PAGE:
From The Fort Collins Coloradoan (Miles Blumhardt):
For the past month, Coloradans have been inundated with flash flood watches and warnings and a weather event — called a monsoon…
Neither flash floods nor the annual monsoon season have grabbed Colorado headlines the past several years because neither had much impact on the state.
That changed this year.
“This year is more normal of what we would expect from monsoon season compared to the past couple of years,” said Jennifer Stark, a meteorologist who manages the National Weather Service office in Boulder. “We are seeing bigger impacts, and people are really beginning to take notice because it is impacting their ability to recreate and move across the state and affecting homes.”
A series of events that has led to devastation started last year when the state experienced its worst wildfire season in its recorded 145-year history…
This summer, those burn scars, largely left denuded, have been continually saturated with abundant monsoonal moisture, resulting in large debris slides.
Those slides have continually closed Interstate 70 in Glenwood Canyon, which remains closed Monday due to what the Colorado Department of Transportation has called “extreme damage” to the major transportation corridor. It also resulted in the deaths of three people with a fourth still missing and six residences destroyed in the Poudre Canyon…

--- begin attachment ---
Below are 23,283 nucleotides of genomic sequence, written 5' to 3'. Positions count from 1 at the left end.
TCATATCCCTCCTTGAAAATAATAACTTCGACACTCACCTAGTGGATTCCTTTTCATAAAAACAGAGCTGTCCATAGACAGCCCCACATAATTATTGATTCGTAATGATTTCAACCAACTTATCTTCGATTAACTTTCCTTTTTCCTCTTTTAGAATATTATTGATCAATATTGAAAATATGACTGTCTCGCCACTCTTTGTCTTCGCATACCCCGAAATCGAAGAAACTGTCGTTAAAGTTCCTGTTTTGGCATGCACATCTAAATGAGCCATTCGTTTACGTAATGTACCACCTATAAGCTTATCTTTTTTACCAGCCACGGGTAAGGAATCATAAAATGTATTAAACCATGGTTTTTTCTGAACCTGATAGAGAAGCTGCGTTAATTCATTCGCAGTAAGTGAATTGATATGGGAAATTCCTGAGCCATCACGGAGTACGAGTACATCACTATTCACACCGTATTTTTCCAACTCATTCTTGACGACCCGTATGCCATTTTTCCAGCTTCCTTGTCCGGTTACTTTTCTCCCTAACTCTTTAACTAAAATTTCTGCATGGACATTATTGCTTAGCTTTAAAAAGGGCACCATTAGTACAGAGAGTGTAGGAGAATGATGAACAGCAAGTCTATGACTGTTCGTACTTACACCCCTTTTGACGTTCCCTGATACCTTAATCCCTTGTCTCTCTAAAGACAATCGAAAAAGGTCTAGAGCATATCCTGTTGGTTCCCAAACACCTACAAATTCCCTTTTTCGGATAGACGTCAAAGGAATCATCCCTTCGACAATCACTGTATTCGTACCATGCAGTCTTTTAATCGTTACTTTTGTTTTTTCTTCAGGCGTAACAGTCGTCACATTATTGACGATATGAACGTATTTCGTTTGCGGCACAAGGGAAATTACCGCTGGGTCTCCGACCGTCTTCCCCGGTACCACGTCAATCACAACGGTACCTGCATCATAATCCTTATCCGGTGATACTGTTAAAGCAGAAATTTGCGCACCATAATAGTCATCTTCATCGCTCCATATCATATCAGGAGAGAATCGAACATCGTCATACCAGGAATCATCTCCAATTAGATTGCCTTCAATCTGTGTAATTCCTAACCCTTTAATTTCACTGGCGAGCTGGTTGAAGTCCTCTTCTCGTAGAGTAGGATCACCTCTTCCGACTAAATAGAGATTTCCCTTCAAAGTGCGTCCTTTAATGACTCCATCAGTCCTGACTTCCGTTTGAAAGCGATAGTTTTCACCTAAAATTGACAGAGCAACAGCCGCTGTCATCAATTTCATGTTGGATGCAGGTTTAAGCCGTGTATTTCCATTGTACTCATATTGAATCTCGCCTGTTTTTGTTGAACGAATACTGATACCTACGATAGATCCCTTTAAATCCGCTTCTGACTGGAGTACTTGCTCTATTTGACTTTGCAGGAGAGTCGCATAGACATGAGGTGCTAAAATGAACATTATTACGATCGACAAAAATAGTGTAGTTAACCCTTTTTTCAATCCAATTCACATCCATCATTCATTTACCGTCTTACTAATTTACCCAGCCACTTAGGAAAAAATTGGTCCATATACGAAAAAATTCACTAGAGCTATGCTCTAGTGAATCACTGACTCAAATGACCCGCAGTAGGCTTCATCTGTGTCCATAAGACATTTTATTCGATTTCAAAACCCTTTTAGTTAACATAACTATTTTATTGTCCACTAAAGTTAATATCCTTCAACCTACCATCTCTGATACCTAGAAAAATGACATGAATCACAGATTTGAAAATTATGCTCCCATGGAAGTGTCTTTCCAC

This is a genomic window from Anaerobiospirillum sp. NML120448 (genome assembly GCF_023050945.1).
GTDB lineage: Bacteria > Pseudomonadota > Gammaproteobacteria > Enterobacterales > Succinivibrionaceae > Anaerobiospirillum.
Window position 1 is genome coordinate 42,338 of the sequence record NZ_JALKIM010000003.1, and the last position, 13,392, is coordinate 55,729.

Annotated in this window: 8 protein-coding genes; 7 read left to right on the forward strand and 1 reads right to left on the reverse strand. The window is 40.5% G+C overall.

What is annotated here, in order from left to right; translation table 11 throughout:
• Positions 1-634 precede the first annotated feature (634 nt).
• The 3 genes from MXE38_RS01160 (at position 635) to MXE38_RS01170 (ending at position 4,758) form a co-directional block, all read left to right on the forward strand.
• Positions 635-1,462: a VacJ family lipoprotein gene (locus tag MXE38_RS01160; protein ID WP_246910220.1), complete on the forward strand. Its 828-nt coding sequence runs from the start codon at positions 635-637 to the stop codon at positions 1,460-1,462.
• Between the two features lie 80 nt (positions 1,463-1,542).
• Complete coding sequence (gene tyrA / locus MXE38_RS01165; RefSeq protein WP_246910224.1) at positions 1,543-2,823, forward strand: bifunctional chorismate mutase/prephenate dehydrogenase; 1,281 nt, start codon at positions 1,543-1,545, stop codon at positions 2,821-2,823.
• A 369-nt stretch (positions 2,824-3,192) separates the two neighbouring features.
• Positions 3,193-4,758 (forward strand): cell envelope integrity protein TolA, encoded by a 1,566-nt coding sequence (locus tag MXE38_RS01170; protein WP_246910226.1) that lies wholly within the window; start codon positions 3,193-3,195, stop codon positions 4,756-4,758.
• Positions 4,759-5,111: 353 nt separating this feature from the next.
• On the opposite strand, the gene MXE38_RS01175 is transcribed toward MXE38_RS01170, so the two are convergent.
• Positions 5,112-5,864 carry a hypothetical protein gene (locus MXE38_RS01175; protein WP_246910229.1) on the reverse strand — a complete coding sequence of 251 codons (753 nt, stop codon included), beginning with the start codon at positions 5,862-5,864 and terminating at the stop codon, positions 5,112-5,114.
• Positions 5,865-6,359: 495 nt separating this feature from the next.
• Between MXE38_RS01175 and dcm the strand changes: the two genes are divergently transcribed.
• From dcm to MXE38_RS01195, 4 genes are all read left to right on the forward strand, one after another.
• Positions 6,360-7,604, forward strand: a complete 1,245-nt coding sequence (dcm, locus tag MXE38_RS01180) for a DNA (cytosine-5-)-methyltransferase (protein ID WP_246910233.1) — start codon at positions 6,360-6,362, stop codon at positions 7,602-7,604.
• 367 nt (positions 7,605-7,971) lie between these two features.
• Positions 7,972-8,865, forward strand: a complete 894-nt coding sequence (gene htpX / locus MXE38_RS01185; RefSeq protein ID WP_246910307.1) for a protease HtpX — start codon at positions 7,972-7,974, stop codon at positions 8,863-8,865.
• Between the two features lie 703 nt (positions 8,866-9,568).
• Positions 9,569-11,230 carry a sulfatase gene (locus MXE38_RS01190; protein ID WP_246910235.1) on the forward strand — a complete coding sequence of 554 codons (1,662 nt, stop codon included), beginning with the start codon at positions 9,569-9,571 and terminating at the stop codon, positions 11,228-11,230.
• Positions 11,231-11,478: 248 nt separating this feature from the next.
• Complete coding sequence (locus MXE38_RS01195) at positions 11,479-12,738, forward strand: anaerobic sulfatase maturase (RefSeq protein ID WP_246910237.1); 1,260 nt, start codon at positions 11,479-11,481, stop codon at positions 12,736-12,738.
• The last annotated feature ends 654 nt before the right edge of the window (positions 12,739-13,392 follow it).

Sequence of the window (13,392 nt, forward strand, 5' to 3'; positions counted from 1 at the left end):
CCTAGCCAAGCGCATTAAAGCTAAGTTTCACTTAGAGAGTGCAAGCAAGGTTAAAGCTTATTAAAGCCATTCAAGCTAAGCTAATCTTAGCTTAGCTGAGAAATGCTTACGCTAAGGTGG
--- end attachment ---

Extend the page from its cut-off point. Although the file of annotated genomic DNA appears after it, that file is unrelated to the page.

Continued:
The Colorado Climate Center said the monsoon pattern is created by abundant moisture that builds in the atmosphere from the Gulf of Mexico and Pacific Ocean.
A shift in wind pattern results from a high pressure system with clockwise flow over the Rocky Mountains and low pressure near the Gulf of Mexico with a counterclockwise flow that settles over the region and squeezes moisture northward into the atmosphere.
In Colorado, the moisture is more prevalent on the Western Slope but can spill over the Continental Divide, which is happening this year.
This creates persistent afternoon thunderstorms that park over areas that can produce large amounts of rain, sometimes in a short period of time…
When that happens on burn scars, soil that repels water is washed down canyons, gullies and ravines that act as funnels of accumulating water. As it gains momentum, the slide brings with it large boulders and burned trees.
Stark said many of the state’s most devastating floods have taken place during the monsoon season, including the 1976 Big Thompson flood and 1997 Spring Creek flood in Fort Collins, both of which occurred in late July.